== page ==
If you know where fish cribs or areas of vegetation are located in a lake, there's a good chance you'll find fish there in the winter. If you're unsure of these areas, look for a cluster of tip-ups, bored ice holes and ice shanties. Avid ice anglers often know best and they leave clues where they are finding fish.

"Several fish species will hang around fish cribs and any remaining green vegetation for good reasons," says Margenau – to eat and not be eaten.

"Bluegills for example, use cribs for protection from predators like northern pike. The pike use these areas to find food like bluegill. And anglers," adds Margenau, "use these areas to find both!"

Fish wintering in rivers face the additional challenge of unrelenting currents. Trout will often give up the fast-flowing riffles and runs they inhabit in the summer and move downstream seeking out deeper, quieter pool habitat in the lower reaches of streams.

In the Mississippi River, bluegill will move into the backwaters where they find the quieter waters more suitable. Walleye, sauger and pike prefer to stay in the same places they occupy in fall and spring, but they move to the deeper rock areas that provide cover, escape and the chance to find congregating forage fish. Smallmouth bass may be found in the main channel or in backwaters but also take refuge behind warmer wing dams or closer to shore. Each fish has slightly different preferences but knows what's best for it.

In search of oxygen

As winter presses on, ice thickens, snow builds up, and diminishing supplies of oxygen are continually consumed below the ice. Low oxygen levels test fish and can leave them vulnerable. Shallow lakes with abundant vegetation are at especially high risk for dropping dissolved oxygen levels.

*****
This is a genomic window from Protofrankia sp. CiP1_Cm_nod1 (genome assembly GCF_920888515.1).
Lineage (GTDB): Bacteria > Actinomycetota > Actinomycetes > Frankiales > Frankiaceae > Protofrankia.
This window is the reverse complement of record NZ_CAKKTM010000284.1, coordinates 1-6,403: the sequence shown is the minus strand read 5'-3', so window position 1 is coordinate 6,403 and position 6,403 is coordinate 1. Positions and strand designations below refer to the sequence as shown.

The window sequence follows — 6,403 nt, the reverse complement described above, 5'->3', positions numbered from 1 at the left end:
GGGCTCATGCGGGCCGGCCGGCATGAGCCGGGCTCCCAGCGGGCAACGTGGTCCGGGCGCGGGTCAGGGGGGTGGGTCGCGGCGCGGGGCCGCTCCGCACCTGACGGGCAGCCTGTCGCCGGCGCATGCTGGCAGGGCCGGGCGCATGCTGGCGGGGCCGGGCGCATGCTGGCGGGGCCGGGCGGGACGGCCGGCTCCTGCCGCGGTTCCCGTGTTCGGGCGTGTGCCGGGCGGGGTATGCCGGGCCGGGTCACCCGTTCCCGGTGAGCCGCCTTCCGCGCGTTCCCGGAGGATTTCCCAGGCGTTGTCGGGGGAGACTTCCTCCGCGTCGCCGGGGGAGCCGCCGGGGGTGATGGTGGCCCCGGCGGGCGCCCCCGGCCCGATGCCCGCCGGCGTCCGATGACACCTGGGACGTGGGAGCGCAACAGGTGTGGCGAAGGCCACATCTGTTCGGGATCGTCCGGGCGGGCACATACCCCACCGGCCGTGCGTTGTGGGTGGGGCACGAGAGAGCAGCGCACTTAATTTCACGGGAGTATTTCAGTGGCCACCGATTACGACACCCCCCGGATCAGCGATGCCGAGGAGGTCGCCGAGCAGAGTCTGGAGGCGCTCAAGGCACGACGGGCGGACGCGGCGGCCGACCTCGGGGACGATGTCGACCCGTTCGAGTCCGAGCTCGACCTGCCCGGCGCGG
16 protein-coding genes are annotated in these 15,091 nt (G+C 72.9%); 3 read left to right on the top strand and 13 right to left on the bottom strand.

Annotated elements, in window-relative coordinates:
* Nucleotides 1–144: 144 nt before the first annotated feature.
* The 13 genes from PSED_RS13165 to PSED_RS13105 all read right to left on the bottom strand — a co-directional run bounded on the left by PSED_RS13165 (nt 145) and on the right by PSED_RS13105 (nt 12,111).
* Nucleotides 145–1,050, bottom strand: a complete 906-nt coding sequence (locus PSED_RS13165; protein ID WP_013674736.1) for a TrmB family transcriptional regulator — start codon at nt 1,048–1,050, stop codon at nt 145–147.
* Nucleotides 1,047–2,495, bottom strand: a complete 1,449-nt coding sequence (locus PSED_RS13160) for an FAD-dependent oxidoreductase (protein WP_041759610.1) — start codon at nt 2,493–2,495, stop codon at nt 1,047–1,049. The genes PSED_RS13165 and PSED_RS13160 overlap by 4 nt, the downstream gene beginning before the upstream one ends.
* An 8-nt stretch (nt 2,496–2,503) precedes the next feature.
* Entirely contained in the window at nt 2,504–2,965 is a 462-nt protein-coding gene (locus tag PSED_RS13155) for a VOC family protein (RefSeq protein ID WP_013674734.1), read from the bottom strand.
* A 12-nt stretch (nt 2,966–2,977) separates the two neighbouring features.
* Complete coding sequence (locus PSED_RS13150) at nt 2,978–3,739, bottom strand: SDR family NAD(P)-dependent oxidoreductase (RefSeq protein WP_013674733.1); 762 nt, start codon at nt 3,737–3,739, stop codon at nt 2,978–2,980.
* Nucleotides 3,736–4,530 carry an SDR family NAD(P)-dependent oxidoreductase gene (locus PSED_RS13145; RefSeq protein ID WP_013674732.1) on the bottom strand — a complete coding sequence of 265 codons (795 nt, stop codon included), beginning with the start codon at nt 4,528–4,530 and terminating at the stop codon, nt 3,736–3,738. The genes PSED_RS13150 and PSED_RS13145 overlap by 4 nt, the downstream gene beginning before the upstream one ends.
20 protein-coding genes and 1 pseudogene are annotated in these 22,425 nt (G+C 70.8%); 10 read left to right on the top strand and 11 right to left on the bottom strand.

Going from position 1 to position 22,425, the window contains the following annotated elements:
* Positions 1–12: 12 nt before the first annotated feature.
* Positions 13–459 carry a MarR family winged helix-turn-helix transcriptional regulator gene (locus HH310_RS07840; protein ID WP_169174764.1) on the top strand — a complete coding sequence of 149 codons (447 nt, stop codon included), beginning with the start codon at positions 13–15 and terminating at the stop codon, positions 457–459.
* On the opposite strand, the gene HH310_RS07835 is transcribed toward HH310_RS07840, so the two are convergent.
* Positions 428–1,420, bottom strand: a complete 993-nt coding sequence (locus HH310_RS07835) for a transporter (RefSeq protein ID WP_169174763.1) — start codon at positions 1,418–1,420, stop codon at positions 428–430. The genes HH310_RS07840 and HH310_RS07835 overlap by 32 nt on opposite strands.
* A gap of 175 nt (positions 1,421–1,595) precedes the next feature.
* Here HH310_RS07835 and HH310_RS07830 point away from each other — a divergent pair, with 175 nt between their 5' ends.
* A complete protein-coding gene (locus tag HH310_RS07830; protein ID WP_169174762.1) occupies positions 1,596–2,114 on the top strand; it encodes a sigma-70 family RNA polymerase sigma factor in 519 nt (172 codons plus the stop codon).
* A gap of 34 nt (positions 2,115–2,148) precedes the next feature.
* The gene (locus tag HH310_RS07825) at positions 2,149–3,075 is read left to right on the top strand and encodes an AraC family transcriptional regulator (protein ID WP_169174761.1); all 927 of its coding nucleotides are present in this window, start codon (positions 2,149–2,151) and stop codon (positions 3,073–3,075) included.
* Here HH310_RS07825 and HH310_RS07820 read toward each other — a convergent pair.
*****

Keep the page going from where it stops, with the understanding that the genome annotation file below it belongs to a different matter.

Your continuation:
"Some fish are more sensitive to low oxygen than others, though the reasons for that aren't well known," says DNR fish ecologist Paul Cunningham. "Low oxygen is most unforgiving for fish like bass, trout and bluegill. Northern pike, walleye, crappie and yellow perch have added tolerance, and fish like fathead minnows and bullheads come out on top in their ability to handle the lowest amounts of oxygen."

One of the most successful species in low-oxygen conditions is the mud minnow because it can take in air through its gills and also breathe air directly as needed to survive. John Magnuson, director emeritus of the Center for Limnology at the University of Wisconsin-Madison, observed that mud minnows breathe oxygen trapped in bubbles just beneath the ice.

Fish under low-oxygen conditions move upward in the water column searching for more oxygen-rich water, or they migrate to oxygenated inlets to get through the harshest months, he explained. When fish become stressed from low oxygen, their activity levels really drop off and feeding basically shuts down until conditions improve.

If these low-oxygen conditions persist for a period of time, winterkill or "freeze-out" may occur, killing some or all of the fish, says Cunningham. "Partial winterkills are expected every year, but we haven't seen severe winterkills for more than 20 years," he notes. "In some waters, partial winterkill is just a natural and beneficial process that results in faster growth rates for the survivors."

Hundreds of Wisconsin's lakes that are more prone to severe winterkill are equipped with aeration systems that sustain open water during winter allowing oxygen exchange and uptake. Artificial aeration is an expensive, energy-intensive option.

Limit how long your catch is out of the water

You would want to be in the frigid waters in winter about as much as a fish wants to be exposed to the air. So it's best to try to keep the fish in the water as much as you can if you intend to return your ice-fishing catch to the water.

"At any temperature colder than freezing, a fish's gills are very susceptible to freezing when exposed to air," says Sue Marcquenski, DNR fish health specialist. "It is best to keep the fish in the water as much as possible while removing the hook."

When temperatures start running below 10 degrees F, a fish's eyes are also at risk of being damaged.